The tools you'll want to integrate will vary depending on your business model. For instance, if you're looking to scale into international opportunities, you'll want to find a Virtual Private Network (VPN) that works around content blocks that might make team collaboration impossible over certain borders. Additionally, you'll need software that allows you to streamline your communication processes, from Customer Relationship Management (CRM) tools to workflow trackers.

Finding the best fit for your work situation can and should be a team-building opportunity in itself. In the remote workplace, these opportunities are more important than ever for engaging teams and can even lead to increases in loyalty and productivity. Inviting coworker opinions on communication software and tech needs, challenges, and opportunities can give you room to innovate while maximizing the potential of your tech integration.

Make the process of addressing tech concerns a team process and experience a happier workforce.

Securing Networks

Last but not least, you must plan for cybersecurity in your remote work communication processes. Data breaches are scary and expensive, costing the average business $3.84 million and putting customer personal information at risk. If you are to address cybersecurity concerns, you'll need a powerful system of checks in place to protect your data.

Start by building an IT team or partnering with a data service company that will store, back up, and protect your information. Ultimately, your security needs will come down to how you choose to host your network information. A cloud service will take the work off your hands but leave you with less control. Meanwhile, a private network requires that you take the proper precautions.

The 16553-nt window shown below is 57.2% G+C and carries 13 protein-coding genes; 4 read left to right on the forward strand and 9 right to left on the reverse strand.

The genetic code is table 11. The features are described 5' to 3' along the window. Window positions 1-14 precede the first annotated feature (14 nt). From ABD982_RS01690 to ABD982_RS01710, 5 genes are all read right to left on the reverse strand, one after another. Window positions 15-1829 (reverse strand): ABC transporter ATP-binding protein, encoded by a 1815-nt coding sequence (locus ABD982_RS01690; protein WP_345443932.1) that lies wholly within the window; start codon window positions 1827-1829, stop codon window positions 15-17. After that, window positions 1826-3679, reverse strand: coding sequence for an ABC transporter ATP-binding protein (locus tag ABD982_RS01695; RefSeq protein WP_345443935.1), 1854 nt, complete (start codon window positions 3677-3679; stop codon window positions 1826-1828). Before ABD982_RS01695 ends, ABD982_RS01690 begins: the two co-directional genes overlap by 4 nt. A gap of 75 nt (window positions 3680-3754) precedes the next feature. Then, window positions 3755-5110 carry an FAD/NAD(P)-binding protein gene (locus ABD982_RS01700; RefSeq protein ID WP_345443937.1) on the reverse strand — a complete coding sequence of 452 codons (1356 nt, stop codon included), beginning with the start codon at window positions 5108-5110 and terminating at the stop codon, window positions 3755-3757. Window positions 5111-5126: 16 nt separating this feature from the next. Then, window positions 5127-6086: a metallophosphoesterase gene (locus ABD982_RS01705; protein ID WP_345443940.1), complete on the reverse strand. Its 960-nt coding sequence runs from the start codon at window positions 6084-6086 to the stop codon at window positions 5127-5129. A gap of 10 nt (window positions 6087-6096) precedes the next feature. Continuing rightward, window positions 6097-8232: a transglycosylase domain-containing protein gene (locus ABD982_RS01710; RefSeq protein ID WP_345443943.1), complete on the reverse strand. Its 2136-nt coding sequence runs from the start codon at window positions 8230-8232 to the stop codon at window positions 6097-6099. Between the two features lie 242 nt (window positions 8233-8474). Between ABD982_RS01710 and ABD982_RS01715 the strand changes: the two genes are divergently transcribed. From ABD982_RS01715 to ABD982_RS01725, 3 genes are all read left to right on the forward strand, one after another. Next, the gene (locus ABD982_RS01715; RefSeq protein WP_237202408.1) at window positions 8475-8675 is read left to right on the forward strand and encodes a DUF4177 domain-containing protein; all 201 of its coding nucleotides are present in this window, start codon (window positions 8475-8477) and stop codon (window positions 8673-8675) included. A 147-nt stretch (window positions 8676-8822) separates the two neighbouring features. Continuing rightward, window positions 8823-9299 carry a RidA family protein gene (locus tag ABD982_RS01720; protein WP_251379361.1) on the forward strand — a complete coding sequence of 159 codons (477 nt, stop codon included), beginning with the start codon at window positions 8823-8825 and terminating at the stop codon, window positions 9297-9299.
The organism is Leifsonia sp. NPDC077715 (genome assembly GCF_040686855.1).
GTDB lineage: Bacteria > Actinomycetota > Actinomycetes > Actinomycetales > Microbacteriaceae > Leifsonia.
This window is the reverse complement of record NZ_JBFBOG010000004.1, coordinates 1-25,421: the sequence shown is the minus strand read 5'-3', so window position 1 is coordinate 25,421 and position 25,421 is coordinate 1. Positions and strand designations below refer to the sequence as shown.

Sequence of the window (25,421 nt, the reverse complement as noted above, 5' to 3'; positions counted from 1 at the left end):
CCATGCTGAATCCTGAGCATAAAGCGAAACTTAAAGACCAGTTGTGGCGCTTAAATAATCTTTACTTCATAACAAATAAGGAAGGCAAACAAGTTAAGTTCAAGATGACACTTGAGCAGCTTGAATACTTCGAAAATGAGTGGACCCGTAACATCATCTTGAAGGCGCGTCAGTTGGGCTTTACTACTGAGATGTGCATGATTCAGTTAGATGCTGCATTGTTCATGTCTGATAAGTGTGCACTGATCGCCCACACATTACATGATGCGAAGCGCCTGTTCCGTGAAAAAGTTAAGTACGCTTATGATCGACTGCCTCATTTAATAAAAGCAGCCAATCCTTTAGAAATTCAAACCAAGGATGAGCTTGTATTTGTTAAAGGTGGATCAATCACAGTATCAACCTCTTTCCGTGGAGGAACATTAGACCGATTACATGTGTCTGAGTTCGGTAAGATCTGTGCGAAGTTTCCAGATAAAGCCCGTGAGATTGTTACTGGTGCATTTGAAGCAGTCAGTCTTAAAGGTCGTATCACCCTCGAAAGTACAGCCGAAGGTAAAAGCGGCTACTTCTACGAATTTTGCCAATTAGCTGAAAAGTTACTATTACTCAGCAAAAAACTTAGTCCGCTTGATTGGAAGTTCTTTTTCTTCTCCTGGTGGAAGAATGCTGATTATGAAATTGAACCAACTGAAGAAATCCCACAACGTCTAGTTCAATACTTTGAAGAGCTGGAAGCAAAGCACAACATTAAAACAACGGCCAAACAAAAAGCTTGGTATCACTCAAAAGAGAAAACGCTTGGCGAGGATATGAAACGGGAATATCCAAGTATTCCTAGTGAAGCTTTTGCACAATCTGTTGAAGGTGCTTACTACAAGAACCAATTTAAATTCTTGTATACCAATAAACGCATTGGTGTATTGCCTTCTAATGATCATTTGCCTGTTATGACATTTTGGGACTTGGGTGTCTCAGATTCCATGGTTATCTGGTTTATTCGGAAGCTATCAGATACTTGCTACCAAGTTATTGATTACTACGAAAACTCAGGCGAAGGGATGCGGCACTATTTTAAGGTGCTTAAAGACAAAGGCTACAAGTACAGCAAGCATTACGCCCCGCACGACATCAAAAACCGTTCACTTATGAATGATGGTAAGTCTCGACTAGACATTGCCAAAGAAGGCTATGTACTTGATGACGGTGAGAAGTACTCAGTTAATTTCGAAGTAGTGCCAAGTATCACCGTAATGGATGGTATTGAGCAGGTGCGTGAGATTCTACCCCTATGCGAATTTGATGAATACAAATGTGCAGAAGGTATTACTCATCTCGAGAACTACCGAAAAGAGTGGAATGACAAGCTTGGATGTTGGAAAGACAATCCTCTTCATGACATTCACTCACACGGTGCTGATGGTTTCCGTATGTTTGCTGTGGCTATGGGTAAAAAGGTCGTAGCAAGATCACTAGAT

At the very least, practising strong cybersecurity policies like the following can help address the more malicious communication roadblocks like phishing:

●Use strong passwords and change them consistently.

●Adopt two-factor authentication for work accounts.

●Never click on a link from a source you don't know and trust.

●Use VPNs and firewalls.

A hacker entering your network can freeze up all your business files with ransomware. Imagine trying to communicate with coworkers without being able to access any of your files. With strong cybersecurity practices, however, you can prevent some of the most damaging barriers to work communication while preserving the reputation of your business.

Addressing Roadblocks to Secure Remote Work Success

There are plenty of different ways to create an effective remote work culture. To achieve success with any of them, however, you'll have to conquer the common roadblocks to quality communication. But tech and distance can make these roadblocks more significant.

As you address problems, assess methods of streamlining your communication, integrating new tools, and securing your networks. With the right approach, you can smooth out the challenges of remote work and maximize your business's potential for success.

Start now by writing out a list of needed improvements. Then, engage your coworkers in an empowering discussion about needed tools and how to use them.